The FIFA World Cup™ is the biggest show on earth; the holy grail for players from every corner of the globe. Before the international elite can convene at football's top table, however, titanic battles are fought by some of the game's top nations merely for the right to be there.
We turn to October 1973, a time when the memories of England's world-beating victory of 1966 were still very much fresh in the minds of football fans everywhere. They faced a must-win game against Poland in to book their place at Germany 1974.
England 1-1 Poland
17 October 1973, Wembley Stadium, London
Scorers: England (Clarke 63 pen); Poland (Domarski 55)
England: Shilton, Madeley, Hughes, Bell, McFarland, Hunter, Currie, Channon, Chivers (Hector 85), Clarke, Martin Peters (c)
Poland: Tomaszewski, Szymanowski, Gorgon, Musial, Bulzacki, Kasperczak, Lato, Cmikiewicz, Deyna (c), Domarski, Gadocha
England started the qualifying round with a 1-0 victory over Wales, the other team in the three team Group 5, but could only draw the return fixture 1-1. Sir Alf Ramsey, the man who led England to glory in 1966, was under increasing criticism over his cautious tactics and strange substitutions. The English were then caught out in Poland, losing 2-0. In the meantime, Wales and the Poles had won each of their home matches against each other but the East Europeans enjoyed the better goal difference. Therefore the Three Lions had to beat the red-clad men from Poland to clinch a place at the finals in Germany.
Some of England's most respected pundits assured the public that the task would be a straightforward one. Legendary manager Brian Clough's pre-match comments are perhaps the most celebrated. He likened the Polish defender Jerzy Gorgon to "a boxer in football boots", while long-haired keeper Jan Tomaszewski, who wore a yellow jersey, red shorts and white stockings was labelled "a circus clown in gloves". That remark came back to haunt Clough and England.
The Poland goal was under siege from the opening whistle, but Tomaszewski's acrobatic brilliance and England's erratic finishing kept the scoresheet clean until the unthinkable happened after 55 minutes. Norman Hunter missed a tackle which allowed Grzegorz Lato to speed along the left flank with England's defence exposed. The bald-headed winger slipped the ball across to the right flank where the unmarked Jan Domarski fired the ball underneath Peter Shilton's dive.
The penalty kick which levelled the scores came when Martin Peters was fouled just inside the box as he was about to break through. Clarke made no mistake from the spot as he slotted home under extreme pressure. The English bombardment continued. Although the Poles had chances on the break, the statistics tell the story: England had 35 shots on goal to Poland's pair.
With a final throw of the dice, Ramsey replaced Martin Chivers with Kevin Hector three minutes from the end. It was an uncommonly late substitution - Ramsey's watch had stopped and he thought there was still plenty of time left - though it almost paid off. However, Hector's header was cleared off the line in the dying seconds. England's dream was dashed.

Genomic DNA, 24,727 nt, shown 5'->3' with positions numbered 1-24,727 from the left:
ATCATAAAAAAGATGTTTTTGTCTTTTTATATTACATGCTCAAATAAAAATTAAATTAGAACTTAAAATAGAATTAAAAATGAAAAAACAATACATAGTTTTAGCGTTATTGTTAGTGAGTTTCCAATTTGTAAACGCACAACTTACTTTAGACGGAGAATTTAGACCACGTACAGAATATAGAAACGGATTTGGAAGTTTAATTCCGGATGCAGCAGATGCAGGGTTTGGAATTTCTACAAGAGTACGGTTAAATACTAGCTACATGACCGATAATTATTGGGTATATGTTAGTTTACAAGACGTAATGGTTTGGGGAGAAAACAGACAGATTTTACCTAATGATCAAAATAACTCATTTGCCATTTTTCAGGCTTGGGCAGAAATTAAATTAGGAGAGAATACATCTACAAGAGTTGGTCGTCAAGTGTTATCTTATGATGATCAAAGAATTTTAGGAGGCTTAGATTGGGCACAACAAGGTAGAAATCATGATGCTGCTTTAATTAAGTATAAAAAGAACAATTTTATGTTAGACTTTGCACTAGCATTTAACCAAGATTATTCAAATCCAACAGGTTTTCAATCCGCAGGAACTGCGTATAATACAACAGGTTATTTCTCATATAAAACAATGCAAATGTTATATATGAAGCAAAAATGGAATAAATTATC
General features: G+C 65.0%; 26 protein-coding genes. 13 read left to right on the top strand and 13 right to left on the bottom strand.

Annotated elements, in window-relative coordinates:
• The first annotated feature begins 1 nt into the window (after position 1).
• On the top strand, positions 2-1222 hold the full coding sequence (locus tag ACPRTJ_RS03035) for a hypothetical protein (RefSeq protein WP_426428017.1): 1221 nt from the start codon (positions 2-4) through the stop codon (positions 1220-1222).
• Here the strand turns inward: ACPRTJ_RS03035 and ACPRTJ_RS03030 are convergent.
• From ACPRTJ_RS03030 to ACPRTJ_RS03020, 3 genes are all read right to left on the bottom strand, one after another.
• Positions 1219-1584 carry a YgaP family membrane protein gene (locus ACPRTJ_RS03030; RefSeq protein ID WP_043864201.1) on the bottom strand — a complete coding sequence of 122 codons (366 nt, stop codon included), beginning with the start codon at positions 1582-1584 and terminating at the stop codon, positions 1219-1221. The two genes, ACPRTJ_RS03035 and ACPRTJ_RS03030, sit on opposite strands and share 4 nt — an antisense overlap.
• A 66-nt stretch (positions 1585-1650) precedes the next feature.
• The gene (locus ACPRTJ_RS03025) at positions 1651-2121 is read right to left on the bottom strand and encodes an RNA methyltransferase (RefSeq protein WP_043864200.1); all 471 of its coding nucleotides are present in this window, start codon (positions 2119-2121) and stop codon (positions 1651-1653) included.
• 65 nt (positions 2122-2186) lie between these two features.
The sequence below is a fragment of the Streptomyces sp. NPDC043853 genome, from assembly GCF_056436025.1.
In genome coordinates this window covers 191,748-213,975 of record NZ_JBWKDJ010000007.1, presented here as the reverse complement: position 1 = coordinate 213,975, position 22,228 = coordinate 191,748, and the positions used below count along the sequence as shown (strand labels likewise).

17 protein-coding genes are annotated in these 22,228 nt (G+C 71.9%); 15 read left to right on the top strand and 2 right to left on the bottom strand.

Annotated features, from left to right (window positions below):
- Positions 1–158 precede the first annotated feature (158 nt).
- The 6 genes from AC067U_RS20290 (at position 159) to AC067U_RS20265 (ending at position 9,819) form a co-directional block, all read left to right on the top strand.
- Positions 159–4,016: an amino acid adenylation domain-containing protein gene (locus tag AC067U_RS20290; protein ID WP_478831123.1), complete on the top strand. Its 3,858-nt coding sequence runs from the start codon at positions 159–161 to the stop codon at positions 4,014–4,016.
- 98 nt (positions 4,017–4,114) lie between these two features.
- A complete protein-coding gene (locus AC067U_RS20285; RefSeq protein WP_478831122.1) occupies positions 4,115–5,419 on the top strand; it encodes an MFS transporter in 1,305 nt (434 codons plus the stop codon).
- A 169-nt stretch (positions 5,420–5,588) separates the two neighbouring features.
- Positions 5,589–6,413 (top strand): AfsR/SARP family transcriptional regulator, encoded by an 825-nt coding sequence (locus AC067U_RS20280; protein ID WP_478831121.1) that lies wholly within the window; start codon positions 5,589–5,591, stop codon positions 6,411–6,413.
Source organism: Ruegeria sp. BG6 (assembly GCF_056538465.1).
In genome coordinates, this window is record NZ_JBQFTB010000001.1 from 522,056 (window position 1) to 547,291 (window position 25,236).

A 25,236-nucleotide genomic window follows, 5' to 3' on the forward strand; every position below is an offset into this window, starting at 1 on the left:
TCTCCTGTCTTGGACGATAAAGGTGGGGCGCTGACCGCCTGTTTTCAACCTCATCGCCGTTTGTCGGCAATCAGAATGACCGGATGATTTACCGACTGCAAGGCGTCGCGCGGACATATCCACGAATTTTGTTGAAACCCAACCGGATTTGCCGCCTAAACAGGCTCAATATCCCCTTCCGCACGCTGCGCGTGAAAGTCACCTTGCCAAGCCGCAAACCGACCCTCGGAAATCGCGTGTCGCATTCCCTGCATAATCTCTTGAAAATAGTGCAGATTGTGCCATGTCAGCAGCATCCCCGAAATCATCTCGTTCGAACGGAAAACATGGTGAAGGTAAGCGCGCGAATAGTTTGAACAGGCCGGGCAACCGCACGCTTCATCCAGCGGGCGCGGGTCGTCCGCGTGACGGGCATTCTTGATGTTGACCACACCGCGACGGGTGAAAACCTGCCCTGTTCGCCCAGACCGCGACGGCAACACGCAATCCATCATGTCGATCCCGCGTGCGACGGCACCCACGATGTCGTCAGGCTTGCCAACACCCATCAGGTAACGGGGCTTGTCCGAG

The 'clown' stole the show. Tomaszewski delivered the most unorthodox but effective performance Wembley had ever seen, stopping everything that came at him with an eccentricity that any circus promoter would have delighted in. The Guardian's Frank Keating was amazed: "He hurled himself arms, knees and bumps-a-daisy all over his penalty area like a slackly strung marionette," he wrote. "And all with a half-taunting, half-surprised smile which made one think this might be his first-ever game."
What they said
"I remember the last thing [Kazimierz] Gorski said before the game: 'You can play football for 20 years and play 1,000 times for the national team and nobody will remember you. But tonight, in one game, you have the chance to put your names in the history books.' He was right. It wasn't my best-ever performance and I had a lot of luck during the match." Poland goalkeeper Jan Tomaszewski.
"It was looking desperate, and in such circumstances desperate measures are sometimes required. He [Jerzy Gorgon] barely touched me but I went flying. I dived. It wasn't a penalty, but the referee didn't see it that way." England captain Martin Peters.
"I remember this match very well. Not only our goalkeeper Tomaszewski was magnificent that day, our defenders were in fantastic form too. The last three minutes were the longest in my whole career. Every second felt like an hour. The clock didn't seem to move." Poland striker Grzegorz Lato.
What happened next
The next day's newspaper headlines were stark. The Sun described it as 'the end of the world,' while the Daily Telegraph ran with 'Sir Alf's future in the balance'. As it happened, he was relieved of his duties six months later, to be replaced by Don Revie. England had to wait another seven years to celebrate qualification for another FIFA World Cup.
Poland, meanwhile, proved their merits by finishing third in Germany, losing 1-0 to the hosts and eventual winners, and even beating Brazil in the match for third place.